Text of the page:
Electronics, Electronics components, Light, Materials, New technology, Organic electronics, Semiconductors

What is OLED?

OLED is an organic LED. This post explains what it is, how it works, what serves, and a comparison with other technologies.

To know how the LED works, click in this button.

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Structure and operation

Instead of doped silicon, OLED has an emissive layer and other conductive made of polymers based in carbon, have a total thickness between 100 and 150 nanometers. The cathode terminals, made of aluminum or calcium, stay on the side of emissive layer with electrons excess. While the anode terminals, usually made of indium tin oxide, stay between the substrate and conductive layer with a lack of electrons. The substrate is made of glass or plastic.

How the OLED emits light? When a voltage is applied in the terminals, electrons from cathode go to the emissive layer. While the holes (empty space without electrons) go to the conductive layer. When an electron fills a hole in the light-emitting layer (EML), between the emissive (ETL) and a conductive layer (HTL), the former loses energy and emits a photon, a light particle.

In practice, the OLED screen has many organic layers to increase efficiency and glass or plastic protection in the cathode.

Generating colors

An OLED pixel has three materials in the light emitter layer, each material is doped with an organic molecule so that the emitted light has a determined wavelength, which defines the color. The three materials are doped to emit in red, green, and blue colors.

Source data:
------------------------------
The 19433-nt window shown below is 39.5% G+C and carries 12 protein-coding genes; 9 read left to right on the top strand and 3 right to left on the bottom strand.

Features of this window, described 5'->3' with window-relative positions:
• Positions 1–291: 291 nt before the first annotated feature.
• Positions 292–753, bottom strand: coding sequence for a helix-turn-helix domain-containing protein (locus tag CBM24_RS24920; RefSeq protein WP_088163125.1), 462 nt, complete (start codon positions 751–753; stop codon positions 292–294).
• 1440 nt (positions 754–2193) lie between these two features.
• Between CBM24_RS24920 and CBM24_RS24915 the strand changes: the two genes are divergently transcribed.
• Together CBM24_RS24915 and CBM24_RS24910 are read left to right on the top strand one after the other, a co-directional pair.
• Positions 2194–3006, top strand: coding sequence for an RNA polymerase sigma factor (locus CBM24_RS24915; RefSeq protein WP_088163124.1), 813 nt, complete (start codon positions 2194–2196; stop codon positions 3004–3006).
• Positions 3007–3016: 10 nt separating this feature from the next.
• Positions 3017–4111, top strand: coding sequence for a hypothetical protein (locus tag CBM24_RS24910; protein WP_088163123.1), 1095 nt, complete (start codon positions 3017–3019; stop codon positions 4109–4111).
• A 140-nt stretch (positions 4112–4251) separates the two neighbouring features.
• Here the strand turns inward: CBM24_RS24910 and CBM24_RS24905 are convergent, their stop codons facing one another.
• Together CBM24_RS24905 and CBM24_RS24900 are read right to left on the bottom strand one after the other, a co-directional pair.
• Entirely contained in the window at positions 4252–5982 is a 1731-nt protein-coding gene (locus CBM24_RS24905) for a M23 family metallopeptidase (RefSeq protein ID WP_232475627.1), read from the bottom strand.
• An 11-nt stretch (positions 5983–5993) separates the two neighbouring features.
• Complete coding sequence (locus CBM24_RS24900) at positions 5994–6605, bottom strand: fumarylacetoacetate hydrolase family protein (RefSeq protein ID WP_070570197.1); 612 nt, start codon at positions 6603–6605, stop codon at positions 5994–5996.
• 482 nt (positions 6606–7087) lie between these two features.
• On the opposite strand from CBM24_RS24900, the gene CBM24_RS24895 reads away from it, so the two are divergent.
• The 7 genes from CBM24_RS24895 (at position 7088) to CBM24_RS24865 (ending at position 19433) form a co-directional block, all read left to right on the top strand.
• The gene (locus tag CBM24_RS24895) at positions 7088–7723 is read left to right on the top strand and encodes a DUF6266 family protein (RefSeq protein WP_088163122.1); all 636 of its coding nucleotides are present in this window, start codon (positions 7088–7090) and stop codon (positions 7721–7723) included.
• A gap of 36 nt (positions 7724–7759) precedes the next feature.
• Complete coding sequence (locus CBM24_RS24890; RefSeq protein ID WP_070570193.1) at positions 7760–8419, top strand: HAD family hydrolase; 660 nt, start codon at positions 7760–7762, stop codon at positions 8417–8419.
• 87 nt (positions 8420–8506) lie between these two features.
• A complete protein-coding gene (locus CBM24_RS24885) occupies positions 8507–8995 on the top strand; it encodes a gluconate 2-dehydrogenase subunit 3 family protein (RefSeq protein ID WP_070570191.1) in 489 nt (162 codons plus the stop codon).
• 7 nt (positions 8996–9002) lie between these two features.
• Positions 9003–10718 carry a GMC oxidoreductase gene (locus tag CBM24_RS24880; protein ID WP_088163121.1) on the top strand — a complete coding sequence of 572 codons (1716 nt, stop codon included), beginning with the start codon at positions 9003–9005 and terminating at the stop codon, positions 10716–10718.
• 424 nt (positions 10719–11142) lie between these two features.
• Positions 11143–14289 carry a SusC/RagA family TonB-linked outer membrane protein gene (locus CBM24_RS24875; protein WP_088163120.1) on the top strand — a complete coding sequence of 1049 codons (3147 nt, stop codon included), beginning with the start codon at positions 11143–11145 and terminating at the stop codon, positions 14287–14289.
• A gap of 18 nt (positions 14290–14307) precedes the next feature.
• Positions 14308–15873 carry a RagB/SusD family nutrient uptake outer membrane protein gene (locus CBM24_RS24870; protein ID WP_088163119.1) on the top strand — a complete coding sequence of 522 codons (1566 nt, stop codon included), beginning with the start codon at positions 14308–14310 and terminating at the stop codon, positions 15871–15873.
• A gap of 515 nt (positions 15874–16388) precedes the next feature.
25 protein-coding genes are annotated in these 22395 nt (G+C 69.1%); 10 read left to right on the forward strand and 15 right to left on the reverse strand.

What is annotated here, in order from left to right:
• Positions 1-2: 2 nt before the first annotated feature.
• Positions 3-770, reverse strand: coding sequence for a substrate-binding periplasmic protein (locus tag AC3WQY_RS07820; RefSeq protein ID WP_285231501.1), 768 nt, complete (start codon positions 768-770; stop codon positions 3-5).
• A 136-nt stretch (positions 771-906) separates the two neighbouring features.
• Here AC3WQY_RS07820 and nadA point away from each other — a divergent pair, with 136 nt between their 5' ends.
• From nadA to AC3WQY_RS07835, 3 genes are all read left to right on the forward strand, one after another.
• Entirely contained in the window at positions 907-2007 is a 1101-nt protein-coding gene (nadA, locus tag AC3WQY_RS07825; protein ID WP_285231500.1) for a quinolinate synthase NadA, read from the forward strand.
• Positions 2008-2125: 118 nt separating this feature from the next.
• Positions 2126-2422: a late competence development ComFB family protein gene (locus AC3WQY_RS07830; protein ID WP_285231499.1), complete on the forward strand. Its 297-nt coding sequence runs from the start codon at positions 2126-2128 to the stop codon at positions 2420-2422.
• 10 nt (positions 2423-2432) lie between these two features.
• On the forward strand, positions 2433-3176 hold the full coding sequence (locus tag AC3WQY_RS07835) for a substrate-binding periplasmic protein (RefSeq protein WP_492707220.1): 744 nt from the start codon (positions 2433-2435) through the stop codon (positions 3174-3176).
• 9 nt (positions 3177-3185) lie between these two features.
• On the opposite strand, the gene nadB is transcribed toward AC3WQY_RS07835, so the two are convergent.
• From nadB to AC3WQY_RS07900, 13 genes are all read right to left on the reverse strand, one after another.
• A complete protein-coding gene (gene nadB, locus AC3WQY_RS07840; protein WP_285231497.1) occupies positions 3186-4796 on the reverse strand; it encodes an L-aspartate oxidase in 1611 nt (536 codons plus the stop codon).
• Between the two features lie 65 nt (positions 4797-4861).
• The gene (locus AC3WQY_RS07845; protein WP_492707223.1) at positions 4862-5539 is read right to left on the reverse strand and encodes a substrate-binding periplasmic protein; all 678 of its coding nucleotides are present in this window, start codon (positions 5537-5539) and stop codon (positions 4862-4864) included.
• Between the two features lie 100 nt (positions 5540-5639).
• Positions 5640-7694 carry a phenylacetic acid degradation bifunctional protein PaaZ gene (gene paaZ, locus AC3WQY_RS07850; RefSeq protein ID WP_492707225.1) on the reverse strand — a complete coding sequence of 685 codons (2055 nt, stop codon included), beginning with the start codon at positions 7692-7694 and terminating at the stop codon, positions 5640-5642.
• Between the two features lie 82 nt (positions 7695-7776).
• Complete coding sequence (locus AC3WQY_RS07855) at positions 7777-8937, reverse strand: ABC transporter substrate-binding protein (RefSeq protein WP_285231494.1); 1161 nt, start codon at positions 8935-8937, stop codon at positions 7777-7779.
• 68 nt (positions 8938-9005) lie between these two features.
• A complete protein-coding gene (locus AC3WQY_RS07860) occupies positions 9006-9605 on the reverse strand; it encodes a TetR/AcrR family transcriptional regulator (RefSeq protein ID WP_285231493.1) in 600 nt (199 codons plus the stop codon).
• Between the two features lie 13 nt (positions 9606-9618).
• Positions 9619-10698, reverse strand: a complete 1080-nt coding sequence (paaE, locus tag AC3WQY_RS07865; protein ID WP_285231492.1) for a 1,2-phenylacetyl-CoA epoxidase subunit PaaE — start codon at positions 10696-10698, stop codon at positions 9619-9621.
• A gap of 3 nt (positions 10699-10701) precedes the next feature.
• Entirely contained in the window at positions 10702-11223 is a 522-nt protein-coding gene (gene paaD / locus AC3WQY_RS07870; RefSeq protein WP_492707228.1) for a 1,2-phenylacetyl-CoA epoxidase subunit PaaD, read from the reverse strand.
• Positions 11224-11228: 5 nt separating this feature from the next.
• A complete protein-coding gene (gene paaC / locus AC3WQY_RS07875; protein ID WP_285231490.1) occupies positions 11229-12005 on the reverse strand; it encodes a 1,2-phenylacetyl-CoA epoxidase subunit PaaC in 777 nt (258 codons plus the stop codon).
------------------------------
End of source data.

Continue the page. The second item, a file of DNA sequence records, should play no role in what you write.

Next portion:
This file in pdf shows all the materials used to manufacture OLED layers, click here to see.

Advantages over other technologies

  • The OLED is more efficient and spends less energy than actual technologies;
  • In opposite to LCD and LED TVs, the OLED type does not need a backlight. Allowing the construction of lighter and thinner monitors. Screens with this new technology have a wider angle vision;
  •  The OLEDs are easier to make than LEDs because the material isn’t crystalline, by that, don’t have a pattern molecular structure.

Applications

  • OLED TVs have image quality much better than other television types that exist. However, have a smaller lifespan due to organic material;
  • Small OLED screens will be used in cellphones, cameras, electronic games, etc. It already exists small OLED displays to make projects;
  • This technology will allow the creation of flexible screen, which can be rolled up;
  • The flexible screen can be use in wearable computers.
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About Pedro Ney Stroski

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